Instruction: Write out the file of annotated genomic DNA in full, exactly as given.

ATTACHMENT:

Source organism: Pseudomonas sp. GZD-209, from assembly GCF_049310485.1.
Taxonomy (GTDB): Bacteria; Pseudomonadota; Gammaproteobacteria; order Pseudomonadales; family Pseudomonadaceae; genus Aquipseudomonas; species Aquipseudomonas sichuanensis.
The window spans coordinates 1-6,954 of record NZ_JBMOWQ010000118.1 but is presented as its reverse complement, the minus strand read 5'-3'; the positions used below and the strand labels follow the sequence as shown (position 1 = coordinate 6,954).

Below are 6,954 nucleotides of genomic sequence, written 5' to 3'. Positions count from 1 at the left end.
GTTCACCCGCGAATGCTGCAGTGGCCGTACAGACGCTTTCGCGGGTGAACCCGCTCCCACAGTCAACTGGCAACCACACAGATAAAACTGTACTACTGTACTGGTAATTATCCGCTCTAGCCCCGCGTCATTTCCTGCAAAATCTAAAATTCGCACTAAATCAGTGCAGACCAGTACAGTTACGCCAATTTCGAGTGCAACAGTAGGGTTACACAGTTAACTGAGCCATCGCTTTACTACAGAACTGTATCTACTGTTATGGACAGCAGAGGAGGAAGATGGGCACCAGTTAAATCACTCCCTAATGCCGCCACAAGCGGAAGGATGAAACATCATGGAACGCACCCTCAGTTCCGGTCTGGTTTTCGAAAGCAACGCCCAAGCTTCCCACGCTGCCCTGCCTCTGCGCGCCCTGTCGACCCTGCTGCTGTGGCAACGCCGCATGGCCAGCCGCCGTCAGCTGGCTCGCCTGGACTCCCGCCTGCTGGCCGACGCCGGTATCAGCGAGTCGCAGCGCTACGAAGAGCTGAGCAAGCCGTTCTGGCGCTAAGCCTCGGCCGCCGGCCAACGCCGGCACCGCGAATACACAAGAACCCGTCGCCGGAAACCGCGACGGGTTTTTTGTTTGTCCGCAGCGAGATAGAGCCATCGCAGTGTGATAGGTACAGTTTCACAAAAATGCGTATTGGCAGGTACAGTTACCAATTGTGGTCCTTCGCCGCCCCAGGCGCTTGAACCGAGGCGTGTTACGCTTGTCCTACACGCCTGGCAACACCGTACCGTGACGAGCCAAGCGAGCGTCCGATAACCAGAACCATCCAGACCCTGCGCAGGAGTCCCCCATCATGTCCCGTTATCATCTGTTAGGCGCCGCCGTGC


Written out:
Source organism: Pseudomonas sp. GZD-209, from assembly GCF_049310485.1.
Taxonomy (GTDB): Bacteria; Pseudomonadota; Gammaproteobacteria; order Pseudomonadales; family Pseudomonadaceae; genus Aquipseudomonas; species Aquipseudomonas sichuanensis.
The window spans coordinates 1-6,954 of record NZ_JBMOWQ010000118.1 but is presented as its reverse complement, the minus strand read 5'-3'; the positions used below and the strand labels follow the sequence as shown (position 1 = coordinate 6,954).

Below are 6,954 nucleotides of genomic sequence, written 5' to 3'. Positions count from 1 at the left end.
GTTCACCCGCGAATGCTGCAGTGGCCGTACAGACGCTTTCGCGGGTGAACCCGCTCCCACAGTCAACTGGCAACCACACAGATAAAACTGTACTACTGTACTGGTAATTATCCGCTCTAGCCCCGCGTCATTTCCTGCAAAATCTAAAATTCGCACTAAATCAGTGCAGACCAGTACAGTTACGCCAATTTCGAGTGCAACAGTAGGGTTACACAGTTAACTGAGCCATCGCTTTACTACAGAACTGTATCTACTGTTATGGACAGCAGAGGAGGAAGATGGGCACCAGTTAAATCACTCCCTAATGCCGCCACAAGCGGAAGGATGAAACATCATGGAACGCACCCTCAGTTCCGGTCTGGTTTTCGAAAGCAACGCCCAAGCTTCCCACGCTGCCCTGCCTCTGCGCGCCCTGTCGACCCTGCTGCTGTGGCAACGCCGCATGGCCAGCCGCCGTCAGCTGGCTCGCCTGGACTCCCGCCTGCTGGCCGACGCCGGTATCAGCGAGTCGCAGCGCTACGAAGAGCTGAGCAAGCCGTTCTGGCGCTAAGCCTCGGCCGCCGGCCAACGCCGGCACCGCGAATACACAAGAACCCGTCGCCGGAAACCGCGACGGGTTTTTTGTTTGTCCGCAGCGAGATAGAGCCATCGCAGTGTGATAGGTACAGTTTCACAAAAATGCGTATTGGCAGGTACAGTTACCAATTGTGGTCCTTCGCCGCCCCAGGCGCTTGAACCGAGGCGTGTTACGCTTGTCCTACACGCCTGGCAACACCGTACCGTGACGAGCCAAGCGAGCGTCCGATAACCAGAACCATCCAGACCCTGCGCAGGAGTCCCCCATCATGTCCCGTTATCATCTGTTAGGCGCCGCCGTGC